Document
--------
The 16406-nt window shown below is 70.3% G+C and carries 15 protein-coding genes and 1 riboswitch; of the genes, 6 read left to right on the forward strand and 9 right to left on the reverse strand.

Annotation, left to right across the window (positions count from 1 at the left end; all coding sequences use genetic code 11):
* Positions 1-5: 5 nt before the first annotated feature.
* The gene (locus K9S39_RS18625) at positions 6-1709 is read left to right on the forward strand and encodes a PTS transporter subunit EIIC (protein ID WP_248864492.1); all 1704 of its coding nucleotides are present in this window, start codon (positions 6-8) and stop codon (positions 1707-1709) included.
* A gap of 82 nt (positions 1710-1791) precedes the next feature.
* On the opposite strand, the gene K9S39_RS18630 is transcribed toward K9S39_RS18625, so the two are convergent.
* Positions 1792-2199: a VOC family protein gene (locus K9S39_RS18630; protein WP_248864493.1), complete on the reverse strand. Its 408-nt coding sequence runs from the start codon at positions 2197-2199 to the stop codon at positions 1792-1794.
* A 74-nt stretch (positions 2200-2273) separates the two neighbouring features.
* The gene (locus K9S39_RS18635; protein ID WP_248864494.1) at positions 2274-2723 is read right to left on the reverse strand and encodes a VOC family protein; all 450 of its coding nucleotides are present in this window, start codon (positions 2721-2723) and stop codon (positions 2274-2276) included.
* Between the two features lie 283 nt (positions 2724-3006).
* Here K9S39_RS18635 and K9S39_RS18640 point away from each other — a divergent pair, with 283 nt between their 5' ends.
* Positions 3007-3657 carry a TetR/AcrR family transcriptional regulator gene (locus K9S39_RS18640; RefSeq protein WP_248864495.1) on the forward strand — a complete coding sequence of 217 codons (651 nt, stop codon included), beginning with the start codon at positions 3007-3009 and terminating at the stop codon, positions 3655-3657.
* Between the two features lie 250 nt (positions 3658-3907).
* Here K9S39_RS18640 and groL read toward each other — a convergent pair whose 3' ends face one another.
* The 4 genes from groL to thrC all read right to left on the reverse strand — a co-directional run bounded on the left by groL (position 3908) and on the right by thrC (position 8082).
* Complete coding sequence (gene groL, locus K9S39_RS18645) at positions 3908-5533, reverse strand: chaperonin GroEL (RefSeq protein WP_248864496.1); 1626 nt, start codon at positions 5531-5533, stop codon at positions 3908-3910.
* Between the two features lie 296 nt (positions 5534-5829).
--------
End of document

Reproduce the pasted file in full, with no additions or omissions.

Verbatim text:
The 16406-nt window shown below is 70.3% G+C and carries 15 protein-coding genes and 1 riboswitch; of the genes, 6 read left to right on the forward strand and 9 right to left on the reverse strand.

Annotation, left to right across the window (positions count from 1 at the left end; all coding sequences use genetic code 11):
* Positions 1-5: 5 nt before the first annotated feature.
* The gene (locus K9S39_RS18625) at positions 6-1709 is read left to right on the forward strand and encodes a PTS transporter subunit EIIC (protein ID WP_248864492.1); all 1704 of its coding nucleotides are present in this window, start codon (positions 6-8) and stop codon (positions 1707-1709) included.
* A gap of 82 nt (positions 1710-1791) precedes the next feature.
* On the opposite strand, the gene K9S39_RS18630 is transcribed toward K9S39_RS18625, so the two are convergent.
* Positions 1792-2199: a VOC family protein gene (locus K9S39_RS18630; protein WP_248864493.1), complete on the reverse strand. Its 408-nt coding sequence runs from the start codon at positions 2197-2199 to the stop codon at positions 1792-1794.
* A 74-nt stretch (positions 2200-2273) separates the two neighbouring features.
* The gene (locus K9S39_RS18635; protein ID WP_248864494.1) at positions 2274-2723 is read right to left on the reverse strand and encodes a VOC family protein; all 450 of its coding nucleotides are present in this window, start codon (positions 2721-2723) and stop codon (positions 2274-2276) included.
* Between the two features lie 283 nt (positions 2724-3006).
* Here K9S39_RS18635 and K9S39_RS18640 point away from each other — a divergent pair, with 283 nt between their 5' ends.
* Positions 3007-3657 carry a TetR/AcrR family transcriptional regulator gene (locus K9S39_RS18640; RefSeq protein WP_248864495.1) on the forward strand — a complete coding sequence of 217 codons (651 nt, stop codon included), beginning with the start codon at positions 3007-3009 and terminating at the stop codon, positions 3655-3657.
* Between the two features lie 250 nt (positions 3658-3907).
* Here K9S39_RS18640 and groL read toward each other — a convergent pair whose 3' ends face one another.
* The 4 genes from groL to thrC all read right to left on the reverse strand — a co-directional run bounded on the left by groL (position 3908) and on the right by thrC (position 8082).
* Complete coding sequence (gene groL, locus K9S39_RS18645) at positions 3908-5533, reverse strand: chaperonin GroEL (RefSeq protein WP_248864496.1); 1626 nt, start codon at positions 5531-5533, stop codon at positions 3908-3910.
* Between the two features lie 296 nt (positions 5534-5829).